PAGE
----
Australia & NZ

Explore the Tasmanian Wilderness

The wilderness of Tasmania is incomparable and a nonpareil UNESCO World Heritage Site. Approximately 14,000 km2 of Australia’s foremost island is under strict protection and conservation status. With innumerable enclaves in Tasmania to explore, read on for a run-down of some of the best.

Image by Anyaka

The Tasmanian Wilderness World Heritage Area is one of four in Australia that falls under both natural and cultural UNESCO criteria – Kakadu National Park, Uluru-Kata Tjuta National Park and the Willandra Lakes Region are the others. Archaeological evidence on the island infers human occupation as far back as 35,000 years ago, though by the early 20th century, the indigenous population was wiped out as a result of disease, conflict and relocation.

Image by Paleontour

There are a number of fine gateways to the Tasmanian Wilderness UNESCO World Heritate Area proper, from Geeveston to Derwent Bridge, Launceston to Devonport. Hotels in Hobart however, the lively capital city of Tasmania, offer the most variety and decent enough proximity to the island’s national parks.

Image by Jayegirl99

The Tasmanian Wilderness spans nine national parks and conservation areas. These include: Central Plateau Conservation and Protected Areas, Cradle Mountain-Lake St Clair National Park, Devils Gullet State Reserve, Franklin-Gordon Wild Rivers National Park, Hartz Mountains National Park, Mole Creek Karst National Park, South East Mutton Bird Islet, Southwest National Park and Walls of Jerusalem National Park.

If you love to trek, Hartz Mountains National Park is a must. The park is a short 84 km drive southwest of Hobart and unfurls spectacular wildlife like padmelons, bushtail possums, echidnas and platypi. For the ultimate challenge, make your way to Hartz peak (1255 m) and enjoy a brilliant view of South West Tasmania. Adequate protective gear is necessary for long treks and while there are no campgrounds available, visitors can set up tent at least 500 m from any road.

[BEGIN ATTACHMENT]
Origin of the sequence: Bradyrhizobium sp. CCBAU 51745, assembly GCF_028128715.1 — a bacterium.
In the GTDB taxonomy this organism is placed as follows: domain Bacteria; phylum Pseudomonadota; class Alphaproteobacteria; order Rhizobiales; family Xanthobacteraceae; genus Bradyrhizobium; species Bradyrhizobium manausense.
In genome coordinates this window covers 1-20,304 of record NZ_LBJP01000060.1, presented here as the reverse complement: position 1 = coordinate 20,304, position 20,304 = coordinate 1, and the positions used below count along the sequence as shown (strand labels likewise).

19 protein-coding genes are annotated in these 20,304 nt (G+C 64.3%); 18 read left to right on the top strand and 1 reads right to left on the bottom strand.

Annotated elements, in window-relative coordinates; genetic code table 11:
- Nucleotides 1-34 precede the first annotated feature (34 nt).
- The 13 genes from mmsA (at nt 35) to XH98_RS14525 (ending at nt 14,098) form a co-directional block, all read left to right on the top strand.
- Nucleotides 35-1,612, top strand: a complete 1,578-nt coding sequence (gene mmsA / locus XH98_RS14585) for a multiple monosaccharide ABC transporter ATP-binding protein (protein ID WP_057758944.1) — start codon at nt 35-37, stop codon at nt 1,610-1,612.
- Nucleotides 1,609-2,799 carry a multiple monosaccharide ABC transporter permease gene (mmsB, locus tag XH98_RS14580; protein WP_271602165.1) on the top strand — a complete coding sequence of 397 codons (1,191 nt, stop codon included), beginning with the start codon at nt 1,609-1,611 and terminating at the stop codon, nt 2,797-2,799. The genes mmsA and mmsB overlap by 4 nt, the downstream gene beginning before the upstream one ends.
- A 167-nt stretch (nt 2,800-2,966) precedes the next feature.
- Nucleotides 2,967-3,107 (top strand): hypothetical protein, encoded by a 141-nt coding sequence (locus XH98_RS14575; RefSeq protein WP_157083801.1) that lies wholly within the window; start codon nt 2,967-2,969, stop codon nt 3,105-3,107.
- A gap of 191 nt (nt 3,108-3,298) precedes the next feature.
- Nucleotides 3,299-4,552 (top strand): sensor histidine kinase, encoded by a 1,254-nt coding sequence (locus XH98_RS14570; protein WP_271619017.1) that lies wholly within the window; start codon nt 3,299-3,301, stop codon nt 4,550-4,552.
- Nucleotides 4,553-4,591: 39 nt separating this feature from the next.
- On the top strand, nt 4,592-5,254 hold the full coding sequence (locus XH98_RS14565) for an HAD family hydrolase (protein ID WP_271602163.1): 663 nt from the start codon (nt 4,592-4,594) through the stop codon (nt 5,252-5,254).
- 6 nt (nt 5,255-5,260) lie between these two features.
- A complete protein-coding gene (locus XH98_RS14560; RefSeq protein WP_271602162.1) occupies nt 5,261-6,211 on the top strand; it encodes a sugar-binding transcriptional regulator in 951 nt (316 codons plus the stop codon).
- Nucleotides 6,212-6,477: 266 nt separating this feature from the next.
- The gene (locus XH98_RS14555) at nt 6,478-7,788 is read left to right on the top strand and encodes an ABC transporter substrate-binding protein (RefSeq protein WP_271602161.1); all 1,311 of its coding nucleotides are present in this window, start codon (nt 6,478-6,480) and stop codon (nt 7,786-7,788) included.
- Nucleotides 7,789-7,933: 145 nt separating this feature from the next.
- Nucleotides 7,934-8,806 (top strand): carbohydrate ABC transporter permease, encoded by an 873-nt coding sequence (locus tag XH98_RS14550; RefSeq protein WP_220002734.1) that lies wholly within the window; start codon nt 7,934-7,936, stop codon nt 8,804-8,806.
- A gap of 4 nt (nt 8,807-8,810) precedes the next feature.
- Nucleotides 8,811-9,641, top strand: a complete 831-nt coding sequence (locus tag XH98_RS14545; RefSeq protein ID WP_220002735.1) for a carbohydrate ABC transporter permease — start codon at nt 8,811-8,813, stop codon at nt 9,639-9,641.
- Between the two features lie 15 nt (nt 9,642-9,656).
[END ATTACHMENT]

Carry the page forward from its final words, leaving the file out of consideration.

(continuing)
Image by Aschaf

At over 600,000 hectares, Southwest National Park is the largest swath of the Tasmanian Wilderness. While both Gordon River and Scotts Peak roads offer brief glimpses of the national park for drivers, the most memorable way to enjoy Southwest is to get in and explore. Wild rivers, green centenary rainforests, wide plains and rugged mountain ranges – they can all be seen here. The Port Davey Track and South Coast Track are popular routes for intrepid tourists and take 4-5 and 6-8 days, respectively, to complete. The South Coast is a scenic wonder and unfolds pristine coastal pockets between Melaleuca and Cockle Creek. This is a remote and wild track however and not suitable for those without experience or proper equipment. For a list of suitable gear, consult the national parks of Tasmania website.

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If you plan to go north from Hartz Mountains National Park, make sure to see Cradle Mountain. Ancient forests, alpine heartlands and icy cascades form some of the main features of the most popular area in the Tasmanian Wilderness. Unlike other national parks on the island, picnic shelters and electronic grills are available here, near the Visitor Centre. The latter provides a wealth of excellent information for adventurous tourists who want to make the most of the Tasmania experience and embark on the awesome Overland Track. The Waldheim Chalet and Waldheim Cabins offer comfortable shelter but do book up fast in high season.

Image by Anyaka

Endemic fauna plays a major role in Tasmania’s singular charm. The Tasmanian Devil, of course, is the inimitable icon of the island. Sadly, the distinctive carnivorous marsupial is in the throes of an epic battle for survival against a formidable foe: devil facial tumour disease. As a result, future generations may not have a chance to witness this incredible animal in the wild. Other special creatures to look out for in Tasmania include the Native-hen, Wedge-tailed Eagle, quolls, bandicoots and wallabies.

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